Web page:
There is a sort of enforced happiness in Ghana. It reminds me of the badges the Hari Krishna’s once gave out with the command BE HAPPPY! Be happy at all costs, whatever it take. In Ghana, if you’re miserable, the instant response is to cheer you up.
But why should I have to be happy? What if I don’t want to be cheered up? To be honest, I can’t see any profit in it. Being happy, smiling and being nice to everyone is quite an effort. I’d much rather be miserable and anti-social. I aspire to be the archetypal grumpy old man and, when I reach the appropriate age, will see it as my right to be so! I want to evolve into Victor Meldrew from the popular UK comedy series One Foot in the Grave.
The level of sociability in Ghana is designed to keep you endlessly happy. All this greeting everyone you meet as if everybody is your friend, brother or sister! Is it supposed to make you feel good that so many people are your friend? All the joking and teasing is guaranteed to force a smile – inflicted on me against my will. I feel like I’m under terrorist attack. Suicide happy-bombers surround me and explode with glee, determined to destroy my miserable way of life. This must be the ultimate Clash of Cultures.
Surely another symptom of this cursed happiness syndrome is the constant functions – funerals, weddings, naming ceremonies – that it’s possible to spend one’s life attending. Any excuse to ‘have a good time’, to ‘enjoy oneself’. Like those places in the industrial world which promise ‘fun’ if you enter their doors. Come here to find ‘fun’. ‘Fun’ only available here. Keep busy enjoying yourself and everything will be OK. Your problems will just float away.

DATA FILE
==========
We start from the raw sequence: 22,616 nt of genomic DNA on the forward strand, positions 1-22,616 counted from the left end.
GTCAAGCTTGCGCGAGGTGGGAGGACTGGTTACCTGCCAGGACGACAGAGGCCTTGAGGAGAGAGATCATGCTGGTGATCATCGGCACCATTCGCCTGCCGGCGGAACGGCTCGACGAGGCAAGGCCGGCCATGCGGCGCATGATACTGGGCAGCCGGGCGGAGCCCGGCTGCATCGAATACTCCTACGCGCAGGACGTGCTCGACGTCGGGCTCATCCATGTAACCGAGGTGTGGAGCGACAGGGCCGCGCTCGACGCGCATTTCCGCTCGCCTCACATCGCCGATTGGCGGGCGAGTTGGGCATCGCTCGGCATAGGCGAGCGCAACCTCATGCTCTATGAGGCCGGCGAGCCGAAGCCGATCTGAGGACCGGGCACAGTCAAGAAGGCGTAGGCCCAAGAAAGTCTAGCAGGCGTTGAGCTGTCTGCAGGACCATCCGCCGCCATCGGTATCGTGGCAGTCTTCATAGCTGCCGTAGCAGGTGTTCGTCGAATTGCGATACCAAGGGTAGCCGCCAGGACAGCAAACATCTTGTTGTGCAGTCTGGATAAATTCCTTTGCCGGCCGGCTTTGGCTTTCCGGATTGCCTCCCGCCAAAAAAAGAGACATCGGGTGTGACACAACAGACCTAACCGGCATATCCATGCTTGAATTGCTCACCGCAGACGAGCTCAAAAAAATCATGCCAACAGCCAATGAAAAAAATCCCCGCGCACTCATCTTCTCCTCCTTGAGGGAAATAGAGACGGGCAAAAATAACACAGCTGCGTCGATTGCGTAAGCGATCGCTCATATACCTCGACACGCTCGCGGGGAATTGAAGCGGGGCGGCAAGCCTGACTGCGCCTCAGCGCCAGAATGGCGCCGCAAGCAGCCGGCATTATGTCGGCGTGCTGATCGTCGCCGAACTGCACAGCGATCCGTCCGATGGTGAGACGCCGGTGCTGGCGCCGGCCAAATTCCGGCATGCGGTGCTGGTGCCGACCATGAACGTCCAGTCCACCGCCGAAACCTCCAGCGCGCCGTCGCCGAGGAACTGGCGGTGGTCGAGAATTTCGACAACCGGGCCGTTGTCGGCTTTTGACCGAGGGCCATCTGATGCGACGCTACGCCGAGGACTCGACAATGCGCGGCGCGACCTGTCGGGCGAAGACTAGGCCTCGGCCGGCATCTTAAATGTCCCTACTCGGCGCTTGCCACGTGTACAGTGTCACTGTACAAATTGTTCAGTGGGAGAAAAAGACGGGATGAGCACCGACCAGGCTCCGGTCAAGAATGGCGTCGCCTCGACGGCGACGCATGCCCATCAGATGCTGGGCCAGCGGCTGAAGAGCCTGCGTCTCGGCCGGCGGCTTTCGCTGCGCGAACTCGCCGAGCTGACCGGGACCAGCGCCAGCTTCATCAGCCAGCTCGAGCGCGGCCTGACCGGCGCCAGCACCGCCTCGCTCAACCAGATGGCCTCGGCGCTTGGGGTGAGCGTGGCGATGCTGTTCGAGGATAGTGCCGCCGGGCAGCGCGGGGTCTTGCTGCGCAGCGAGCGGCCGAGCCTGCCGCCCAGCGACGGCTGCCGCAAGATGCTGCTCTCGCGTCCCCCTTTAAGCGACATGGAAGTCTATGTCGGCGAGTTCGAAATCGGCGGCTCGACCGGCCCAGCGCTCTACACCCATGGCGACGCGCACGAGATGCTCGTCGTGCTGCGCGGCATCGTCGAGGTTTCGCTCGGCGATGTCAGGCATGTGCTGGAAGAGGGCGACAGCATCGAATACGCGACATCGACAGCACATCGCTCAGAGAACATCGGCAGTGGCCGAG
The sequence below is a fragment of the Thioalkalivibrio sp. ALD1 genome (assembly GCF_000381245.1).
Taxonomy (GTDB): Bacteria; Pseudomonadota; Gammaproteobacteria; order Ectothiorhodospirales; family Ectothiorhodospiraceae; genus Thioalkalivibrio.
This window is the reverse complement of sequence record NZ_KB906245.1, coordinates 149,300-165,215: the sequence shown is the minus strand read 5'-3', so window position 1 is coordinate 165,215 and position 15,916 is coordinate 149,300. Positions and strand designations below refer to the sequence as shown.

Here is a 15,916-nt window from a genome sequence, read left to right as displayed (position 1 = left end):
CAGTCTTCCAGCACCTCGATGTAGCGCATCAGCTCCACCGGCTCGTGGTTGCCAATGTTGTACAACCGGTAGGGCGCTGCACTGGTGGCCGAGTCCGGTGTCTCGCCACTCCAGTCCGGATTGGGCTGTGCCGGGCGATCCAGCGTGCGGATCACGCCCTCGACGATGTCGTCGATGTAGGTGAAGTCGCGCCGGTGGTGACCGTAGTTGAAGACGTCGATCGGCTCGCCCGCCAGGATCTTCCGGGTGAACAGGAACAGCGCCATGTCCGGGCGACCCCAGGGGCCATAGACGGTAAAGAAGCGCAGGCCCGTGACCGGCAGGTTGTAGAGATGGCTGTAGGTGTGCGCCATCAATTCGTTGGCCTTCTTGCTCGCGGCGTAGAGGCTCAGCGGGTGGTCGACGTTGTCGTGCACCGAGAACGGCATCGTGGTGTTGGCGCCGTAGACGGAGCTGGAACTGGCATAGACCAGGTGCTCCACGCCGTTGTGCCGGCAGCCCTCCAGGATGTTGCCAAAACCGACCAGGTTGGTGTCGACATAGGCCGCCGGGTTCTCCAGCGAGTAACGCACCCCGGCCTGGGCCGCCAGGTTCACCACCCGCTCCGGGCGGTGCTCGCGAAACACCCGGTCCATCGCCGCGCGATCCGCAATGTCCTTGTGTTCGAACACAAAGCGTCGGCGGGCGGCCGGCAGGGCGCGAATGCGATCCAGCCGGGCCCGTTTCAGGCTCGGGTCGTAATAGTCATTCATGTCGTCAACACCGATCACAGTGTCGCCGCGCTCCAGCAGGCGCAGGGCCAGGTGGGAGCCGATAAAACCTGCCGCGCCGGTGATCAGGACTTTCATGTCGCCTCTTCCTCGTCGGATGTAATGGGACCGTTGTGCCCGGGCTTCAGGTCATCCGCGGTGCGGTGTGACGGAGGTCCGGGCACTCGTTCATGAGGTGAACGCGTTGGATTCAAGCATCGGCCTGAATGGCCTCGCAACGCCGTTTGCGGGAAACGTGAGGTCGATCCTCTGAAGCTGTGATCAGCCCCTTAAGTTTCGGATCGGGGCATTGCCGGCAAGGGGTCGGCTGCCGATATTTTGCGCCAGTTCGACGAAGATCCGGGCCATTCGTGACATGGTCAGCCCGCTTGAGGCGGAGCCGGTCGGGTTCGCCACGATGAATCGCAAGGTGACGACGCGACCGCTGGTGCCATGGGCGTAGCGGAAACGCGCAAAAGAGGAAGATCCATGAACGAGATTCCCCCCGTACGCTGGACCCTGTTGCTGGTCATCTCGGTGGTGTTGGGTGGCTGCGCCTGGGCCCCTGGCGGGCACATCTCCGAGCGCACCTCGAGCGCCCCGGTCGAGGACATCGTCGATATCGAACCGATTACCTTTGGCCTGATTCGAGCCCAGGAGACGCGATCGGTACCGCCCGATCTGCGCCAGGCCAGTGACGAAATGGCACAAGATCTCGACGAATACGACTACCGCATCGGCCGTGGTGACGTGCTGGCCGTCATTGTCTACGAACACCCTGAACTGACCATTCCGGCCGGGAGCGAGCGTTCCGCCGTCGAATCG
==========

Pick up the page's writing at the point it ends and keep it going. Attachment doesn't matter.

And it can’t be right that the churches sound like a party is taking place inside. Churches aren’t meant to be happy. The gospel songs sound like the cheap, uplifting, mass-produced pop, spewed from the computers of entrepreneurs. These experiences cannot compare to the fond memories I have of the musty, morbid solemnity of the church I attended as a boy. Sitting, for what seemed like hours, singing dreary hymns and listening to sermons delivered on a monotone.
Even the music coming from the radio is happy! Hip-Life, High-Life, Happy, Happy, Happy. The music’s light and fluffy drum beats and the synthesised sounds have far too much sugar in them – give me vinegar any day! All the songs seem to be about love as if love is supposed to make you feel good. No! Love should be about suffering, sacrifice and pain; there is little joy involved as far as I can see.
And don’t even get me started on the names of the radio stations – Happy FM and Joy FM! For the first time in my life I’ve started listening to angst-filled rock music. The more angst the better. I want anger, power, destruction. I want to tap into my inner misery; somehow it seems more authentic.
Ah, I’m already feeling better. You see I always feel happier when I’m miserable!
- I’m 52 and grumpy (professorbainbridge.com)
- The Victor Meldrew effect: a good moan makes elderly feel better (telegraph.co.uk)